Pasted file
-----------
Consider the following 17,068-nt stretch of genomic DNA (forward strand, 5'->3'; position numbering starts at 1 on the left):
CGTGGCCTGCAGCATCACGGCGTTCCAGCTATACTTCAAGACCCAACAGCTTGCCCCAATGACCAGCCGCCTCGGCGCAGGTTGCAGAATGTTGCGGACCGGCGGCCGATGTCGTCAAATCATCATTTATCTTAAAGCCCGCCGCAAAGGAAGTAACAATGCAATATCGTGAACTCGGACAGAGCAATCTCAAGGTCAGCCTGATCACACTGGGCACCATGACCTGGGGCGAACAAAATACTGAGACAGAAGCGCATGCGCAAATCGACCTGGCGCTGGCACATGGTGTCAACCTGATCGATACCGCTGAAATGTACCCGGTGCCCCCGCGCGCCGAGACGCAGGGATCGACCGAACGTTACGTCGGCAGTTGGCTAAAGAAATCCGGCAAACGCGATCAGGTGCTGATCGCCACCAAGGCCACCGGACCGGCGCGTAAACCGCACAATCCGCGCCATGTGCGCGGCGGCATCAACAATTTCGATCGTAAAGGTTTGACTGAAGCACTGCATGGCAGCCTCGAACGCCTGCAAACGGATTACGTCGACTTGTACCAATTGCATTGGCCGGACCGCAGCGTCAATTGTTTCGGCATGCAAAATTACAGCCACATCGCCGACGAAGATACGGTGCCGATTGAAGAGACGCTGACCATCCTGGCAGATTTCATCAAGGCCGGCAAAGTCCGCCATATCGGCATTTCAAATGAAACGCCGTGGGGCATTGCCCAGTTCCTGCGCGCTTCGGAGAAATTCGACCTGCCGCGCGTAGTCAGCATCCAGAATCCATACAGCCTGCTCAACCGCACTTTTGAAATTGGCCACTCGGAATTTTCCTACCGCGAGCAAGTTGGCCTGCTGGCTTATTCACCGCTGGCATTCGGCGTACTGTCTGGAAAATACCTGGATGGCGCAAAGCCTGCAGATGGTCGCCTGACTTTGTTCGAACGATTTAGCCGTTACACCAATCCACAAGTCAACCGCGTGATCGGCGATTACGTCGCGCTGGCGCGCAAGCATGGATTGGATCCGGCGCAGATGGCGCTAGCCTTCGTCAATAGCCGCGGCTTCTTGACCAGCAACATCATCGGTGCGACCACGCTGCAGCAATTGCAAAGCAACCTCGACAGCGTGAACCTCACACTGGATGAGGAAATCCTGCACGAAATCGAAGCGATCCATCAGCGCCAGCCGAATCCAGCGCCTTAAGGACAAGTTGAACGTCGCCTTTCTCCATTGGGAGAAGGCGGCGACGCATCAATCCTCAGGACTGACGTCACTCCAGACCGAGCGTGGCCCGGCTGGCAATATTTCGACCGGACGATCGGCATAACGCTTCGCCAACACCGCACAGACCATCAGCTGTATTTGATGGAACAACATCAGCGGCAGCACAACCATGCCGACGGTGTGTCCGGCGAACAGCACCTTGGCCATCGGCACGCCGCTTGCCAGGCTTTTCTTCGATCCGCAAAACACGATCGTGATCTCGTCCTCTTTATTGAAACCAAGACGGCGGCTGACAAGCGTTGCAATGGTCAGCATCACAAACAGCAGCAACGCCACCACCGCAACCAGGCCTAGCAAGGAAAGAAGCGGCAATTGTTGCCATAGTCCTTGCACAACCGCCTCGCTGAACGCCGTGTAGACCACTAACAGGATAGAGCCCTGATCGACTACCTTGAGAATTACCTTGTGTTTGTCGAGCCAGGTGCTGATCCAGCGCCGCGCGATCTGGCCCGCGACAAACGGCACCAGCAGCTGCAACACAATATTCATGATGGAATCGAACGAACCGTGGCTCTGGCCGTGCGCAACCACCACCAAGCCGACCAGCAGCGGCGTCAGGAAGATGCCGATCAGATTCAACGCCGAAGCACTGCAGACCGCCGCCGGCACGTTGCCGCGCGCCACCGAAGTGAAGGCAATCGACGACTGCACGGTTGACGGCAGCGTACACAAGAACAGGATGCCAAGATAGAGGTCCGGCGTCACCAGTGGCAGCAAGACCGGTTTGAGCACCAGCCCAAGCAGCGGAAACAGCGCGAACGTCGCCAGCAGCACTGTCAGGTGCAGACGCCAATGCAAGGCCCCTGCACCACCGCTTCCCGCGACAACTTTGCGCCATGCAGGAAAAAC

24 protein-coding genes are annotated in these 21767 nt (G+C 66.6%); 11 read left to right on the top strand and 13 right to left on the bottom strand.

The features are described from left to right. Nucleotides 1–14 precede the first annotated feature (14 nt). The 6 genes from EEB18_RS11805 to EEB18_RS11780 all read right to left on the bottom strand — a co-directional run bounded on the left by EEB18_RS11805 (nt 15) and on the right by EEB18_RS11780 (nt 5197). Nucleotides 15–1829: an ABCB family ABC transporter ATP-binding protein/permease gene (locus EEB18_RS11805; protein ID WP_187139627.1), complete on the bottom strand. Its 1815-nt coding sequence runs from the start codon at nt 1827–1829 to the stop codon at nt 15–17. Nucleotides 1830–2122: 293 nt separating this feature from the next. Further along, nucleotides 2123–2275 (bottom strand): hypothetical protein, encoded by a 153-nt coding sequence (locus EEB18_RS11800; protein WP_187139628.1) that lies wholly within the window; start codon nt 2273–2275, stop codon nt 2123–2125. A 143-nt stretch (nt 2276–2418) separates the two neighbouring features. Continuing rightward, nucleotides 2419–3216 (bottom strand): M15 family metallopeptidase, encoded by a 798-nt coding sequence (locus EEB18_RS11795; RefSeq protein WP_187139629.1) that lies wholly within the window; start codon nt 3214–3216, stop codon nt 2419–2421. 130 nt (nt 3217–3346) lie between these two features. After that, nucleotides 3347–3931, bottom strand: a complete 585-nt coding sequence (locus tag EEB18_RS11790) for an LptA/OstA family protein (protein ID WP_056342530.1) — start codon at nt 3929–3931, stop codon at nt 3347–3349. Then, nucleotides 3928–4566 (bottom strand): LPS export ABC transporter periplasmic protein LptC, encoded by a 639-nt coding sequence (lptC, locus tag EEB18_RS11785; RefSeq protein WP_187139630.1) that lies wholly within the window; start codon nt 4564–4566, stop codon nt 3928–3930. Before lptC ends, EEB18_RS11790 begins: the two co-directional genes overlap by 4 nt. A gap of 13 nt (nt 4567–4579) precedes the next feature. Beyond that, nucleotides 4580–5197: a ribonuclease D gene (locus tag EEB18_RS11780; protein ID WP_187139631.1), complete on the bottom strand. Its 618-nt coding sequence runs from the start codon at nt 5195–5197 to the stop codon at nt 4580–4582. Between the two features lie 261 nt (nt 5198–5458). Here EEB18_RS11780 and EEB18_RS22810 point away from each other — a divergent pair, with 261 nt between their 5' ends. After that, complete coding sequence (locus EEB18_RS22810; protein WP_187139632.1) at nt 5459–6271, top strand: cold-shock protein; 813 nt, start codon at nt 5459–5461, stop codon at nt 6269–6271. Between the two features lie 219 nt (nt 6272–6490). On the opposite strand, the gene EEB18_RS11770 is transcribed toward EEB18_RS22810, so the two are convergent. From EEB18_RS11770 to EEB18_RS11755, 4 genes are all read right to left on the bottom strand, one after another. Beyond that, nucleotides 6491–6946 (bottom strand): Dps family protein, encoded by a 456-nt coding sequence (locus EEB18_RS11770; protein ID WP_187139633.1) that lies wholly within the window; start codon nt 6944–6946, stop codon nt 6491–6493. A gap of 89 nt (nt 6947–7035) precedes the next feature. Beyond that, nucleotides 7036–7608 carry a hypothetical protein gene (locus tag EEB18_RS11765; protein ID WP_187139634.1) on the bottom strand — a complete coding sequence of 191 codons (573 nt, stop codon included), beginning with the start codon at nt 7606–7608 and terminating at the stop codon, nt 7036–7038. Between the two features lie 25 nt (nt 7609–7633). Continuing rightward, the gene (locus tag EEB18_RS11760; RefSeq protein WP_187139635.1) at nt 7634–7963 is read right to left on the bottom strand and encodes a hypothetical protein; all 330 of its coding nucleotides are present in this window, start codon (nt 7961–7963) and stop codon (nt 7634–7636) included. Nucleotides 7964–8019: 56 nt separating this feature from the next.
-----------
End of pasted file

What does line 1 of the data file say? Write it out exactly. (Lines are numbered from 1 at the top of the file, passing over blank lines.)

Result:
Consider the following 17,068-nt stretch of genomic DNA (forward strand, 5'->3'; position numbering starts at 1 on the left):